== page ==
Friday, July 03, 2009

Scientific discourse and the climate debate

I've been following the global warming debate fairly closely for several years now. For a number of reasons, I am definitely skeptical about the standard alarming "concensus" predictions. To put it plainly, I remain to be convinced that the claims made really do stand up to scrutiny. For example, climate models are often consistently one or two degrees off the measured absolute temperature, which is why you only see reports of temperature anomalies - departures from some baseline. This, to me, rather flies in the face of glib claims that the models are "just physics". I have other issues with the models, but I don't want to talk about them right now.

What is depressing is the brutal, and in many cases embarrassing, level at which the climate debate is conducted. In any other field of science it is normal to have disagreements. Traditionally when this happens, one side or the other will eventually change their minds either through force of argument ("your logic is unassailable") or through reproducible experiment ("here is uncontrovertible evidence"). The argument may be vigorous, but it's almost never personal: the two sides can still go and enjoy a beer together even though they disagree.

The climate debate does not work this way. Instead of dispassionate argument, deeply unpleasant rhetorical devices are the norm. Here's a list I've observed in common use:
  • Pretend there is no debate. The matter is settled. Anyone who disagrees is either uninformed, deluded, or pushing some nefarious agenda.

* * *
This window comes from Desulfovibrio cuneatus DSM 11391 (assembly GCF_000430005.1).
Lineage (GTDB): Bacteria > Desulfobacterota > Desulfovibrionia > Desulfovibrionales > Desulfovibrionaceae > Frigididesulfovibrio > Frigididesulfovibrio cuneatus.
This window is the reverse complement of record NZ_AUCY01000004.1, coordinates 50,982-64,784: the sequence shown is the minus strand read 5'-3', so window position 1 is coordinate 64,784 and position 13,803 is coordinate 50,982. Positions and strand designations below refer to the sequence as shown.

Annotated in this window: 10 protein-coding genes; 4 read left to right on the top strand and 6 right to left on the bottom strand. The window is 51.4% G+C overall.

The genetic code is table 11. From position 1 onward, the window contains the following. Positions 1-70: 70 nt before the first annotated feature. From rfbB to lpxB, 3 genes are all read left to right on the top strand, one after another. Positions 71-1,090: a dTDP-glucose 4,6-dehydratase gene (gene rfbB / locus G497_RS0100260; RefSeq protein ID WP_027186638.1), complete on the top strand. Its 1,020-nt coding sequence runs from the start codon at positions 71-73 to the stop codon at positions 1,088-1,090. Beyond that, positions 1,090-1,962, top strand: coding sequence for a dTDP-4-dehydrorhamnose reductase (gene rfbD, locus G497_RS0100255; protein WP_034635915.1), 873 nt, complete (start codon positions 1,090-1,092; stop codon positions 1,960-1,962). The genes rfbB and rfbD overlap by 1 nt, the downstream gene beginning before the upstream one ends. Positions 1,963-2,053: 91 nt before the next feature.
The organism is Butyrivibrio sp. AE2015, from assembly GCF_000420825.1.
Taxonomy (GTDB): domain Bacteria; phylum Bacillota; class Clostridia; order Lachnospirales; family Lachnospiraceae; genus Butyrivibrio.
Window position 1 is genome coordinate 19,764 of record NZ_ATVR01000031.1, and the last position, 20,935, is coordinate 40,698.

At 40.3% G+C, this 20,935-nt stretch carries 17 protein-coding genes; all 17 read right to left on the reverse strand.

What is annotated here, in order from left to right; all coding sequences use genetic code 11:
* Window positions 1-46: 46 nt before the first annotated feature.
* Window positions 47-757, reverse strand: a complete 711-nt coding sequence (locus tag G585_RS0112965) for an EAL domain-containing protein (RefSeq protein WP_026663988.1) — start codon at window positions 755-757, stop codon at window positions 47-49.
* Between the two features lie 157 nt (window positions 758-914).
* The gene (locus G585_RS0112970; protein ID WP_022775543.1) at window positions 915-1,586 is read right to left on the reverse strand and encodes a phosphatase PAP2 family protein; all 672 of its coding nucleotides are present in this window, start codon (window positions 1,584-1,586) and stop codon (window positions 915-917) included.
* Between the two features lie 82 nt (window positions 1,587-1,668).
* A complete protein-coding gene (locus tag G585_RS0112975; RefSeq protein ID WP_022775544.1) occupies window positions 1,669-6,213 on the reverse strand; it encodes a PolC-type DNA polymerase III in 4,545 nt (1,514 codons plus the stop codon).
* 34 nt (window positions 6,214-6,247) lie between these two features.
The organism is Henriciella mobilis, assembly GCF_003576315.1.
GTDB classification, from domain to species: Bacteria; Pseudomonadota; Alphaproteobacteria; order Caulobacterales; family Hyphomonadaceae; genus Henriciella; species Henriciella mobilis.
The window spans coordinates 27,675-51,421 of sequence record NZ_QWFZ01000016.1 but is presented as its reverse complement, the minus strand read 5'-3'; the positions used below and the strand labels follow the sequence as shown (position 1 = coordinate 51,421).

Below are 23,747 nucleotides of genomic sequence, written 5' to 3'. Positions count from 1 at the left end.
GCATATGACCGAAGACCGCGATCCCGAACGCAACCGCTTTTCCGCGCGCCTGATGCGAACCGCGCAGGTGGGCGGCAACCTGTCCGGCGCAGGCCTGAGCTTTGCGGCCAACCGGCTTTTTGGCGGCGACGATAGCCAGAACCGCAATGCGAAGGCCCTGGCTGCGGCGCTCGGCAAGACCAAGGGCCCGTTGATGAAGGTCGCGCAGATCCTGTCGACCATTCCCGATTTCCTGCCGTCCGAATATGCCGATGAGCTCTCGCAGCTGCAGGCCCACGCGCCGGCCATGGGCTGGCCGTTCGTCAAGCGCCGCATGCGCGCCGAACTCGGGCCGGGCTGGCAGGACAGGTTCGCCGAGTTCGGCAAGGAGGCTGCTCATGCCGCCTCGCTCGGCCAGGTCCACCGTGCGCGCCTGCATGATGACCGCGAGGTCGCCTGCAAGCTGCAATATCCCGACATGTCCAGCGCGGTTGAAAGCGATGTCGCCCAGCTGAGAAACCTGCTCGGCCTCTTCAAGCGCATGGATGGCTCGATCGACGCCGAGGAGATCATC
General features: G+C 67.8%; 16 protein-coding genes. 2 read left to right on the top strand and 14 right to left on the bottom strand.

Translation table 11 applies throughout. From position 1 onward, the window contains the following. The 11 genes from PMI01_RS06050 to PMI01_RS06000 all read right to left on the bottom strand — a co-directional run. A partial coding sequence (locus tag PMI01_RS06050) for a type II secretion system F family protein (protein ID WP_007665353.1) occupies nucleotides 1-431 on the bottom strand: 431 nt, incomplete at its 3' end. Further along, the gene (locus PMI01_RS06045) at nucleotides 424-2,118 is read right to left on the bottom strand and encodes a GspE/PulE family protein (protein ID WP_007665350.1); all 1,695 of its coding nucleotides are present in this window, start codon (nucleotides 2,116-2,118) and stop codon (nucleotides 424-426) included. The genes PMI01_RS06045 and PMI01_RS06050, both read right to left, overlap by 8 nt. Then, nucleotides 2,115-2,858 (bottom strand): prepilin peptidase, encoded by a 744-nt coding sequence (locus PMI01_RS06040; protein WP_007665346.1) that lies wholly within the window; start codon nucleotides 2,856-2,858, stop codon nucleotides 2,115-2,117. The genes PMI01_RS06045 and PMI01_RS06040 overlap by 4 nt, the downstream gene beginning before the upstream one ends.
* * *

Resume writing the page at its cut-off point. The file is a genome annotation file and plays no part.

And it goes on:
• Dismissing an argument simply because of who advanced it (ad hominem attacks are everywhere).
  • Compare the other side to some unpleasant group: if you disagree, then you're a denialist.
  • Question the intelligence and/or integrity of anyone who is not convinced.
  • Appeal to authority (which is apparently infallible).
  • You are not a climate scientist (and apparently therefore incapable of understanding or criticising any aspect of any climate science work).
  • Withholding of data and/or code so that results cannot be reproduced.
  • Censorship of critical commentary (thereby presenting a one-sided view of the debate).
  • There is a concensus. (I know of no other field where this argument would be advanced with a straight face.)
There are sinners on both sides, but in my experience the vast bulk of the mud slinging comes from the "warmists". Joining any discussion forum on the topic as a skeptic usually requires a strong stomach, a sense of humour, and is likely to leave an unpleasant taste in the mouth. What annoys me more than anything else is that the animosity makes it really hard to have a sensible argument: the warmists may well be correct, but they aren't going to convince me using the tactics I listed above.

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